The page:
Vitamin D

Kendall Moseley, M.D., Todd T. Brown, M.D., Ph.D.


  • Estimated that over 1 billion people worldwide have vitamin D deficiency or insufficiency[7].
  • Frank vitamin D deficiency in children (rickets) or adults (osteomalacia) remains rare in developed countries.
  • Studies ongoing to determine the prevalence of hypovitaminosis D in type 1 diabetes (T1DM) and type 2 diabetes (T2DM); preliminary data suggests prevalence may be as high as 30% in T2DM[13].
  • Vitamin D optimizes intestinal calcium and phosphorus absorption to maintain skeletal mineral content.
  • Sources of vitamin D include sunlight exposure, dietary intake, dietary supplements.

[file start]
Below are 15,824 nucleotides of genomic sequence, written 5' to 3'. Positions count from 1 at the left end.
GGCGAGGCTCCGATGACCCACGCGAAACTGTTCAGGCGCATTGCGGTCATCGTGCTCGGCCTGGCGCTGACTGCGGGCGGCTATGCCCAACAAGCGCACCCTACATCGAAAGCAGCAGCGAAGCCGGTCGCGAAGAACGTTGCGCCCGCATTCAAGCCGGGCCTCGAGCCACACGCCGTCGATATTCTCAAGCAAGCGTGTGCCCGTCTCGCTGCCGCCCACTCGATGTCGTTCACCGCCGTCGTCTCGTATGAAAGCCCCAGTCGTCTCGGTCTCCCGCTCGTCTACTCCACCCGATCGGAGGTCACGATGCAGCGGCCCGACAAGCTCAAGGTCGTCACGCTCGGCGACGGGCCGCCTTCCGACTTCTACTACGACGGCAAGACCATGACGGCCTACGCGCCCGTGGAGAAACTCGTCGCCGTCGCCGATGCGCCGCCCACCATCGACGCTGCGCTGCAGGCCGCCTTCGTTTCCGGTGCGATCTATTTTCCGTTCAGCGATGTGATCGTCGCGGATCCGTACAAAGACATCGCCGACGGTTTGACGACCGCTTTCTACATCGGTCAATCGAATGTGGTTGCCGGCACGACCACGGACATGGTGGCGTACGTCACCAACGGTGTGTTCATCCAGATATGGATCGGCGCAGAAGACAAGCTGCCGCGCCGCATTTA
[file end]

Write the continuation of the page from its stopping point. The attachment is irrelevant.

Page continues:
• Vitamin D derived from sunlight or dietary sources metabolized in the liver to form 25-hydroxyvitamin D (25(OH)D)
  • 25-hydroxyvitamin D metabolized by 1-alpha-hydroxylase in kidneys to active form, 1,25-dihydroxyvitamin D (1,25(OH)D)
  • Vitamin D deficiency in adults can lead to development of osteopenia, osteoporosis, and/or osteomalacia; muscle weakness; and increased risk of fractures and falls.
  • Vitamin D may have other roles in human health including modulation of immune function and reduction of inflammation, though studies are ongoing.
  • Interaction between vitamin D status and other conditions including cardiovascular health, cancer, pregnancy outcomes amd neuromuscular/neuropsychiatric function is not yet well elucidated.

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Last updated: January 5, 2017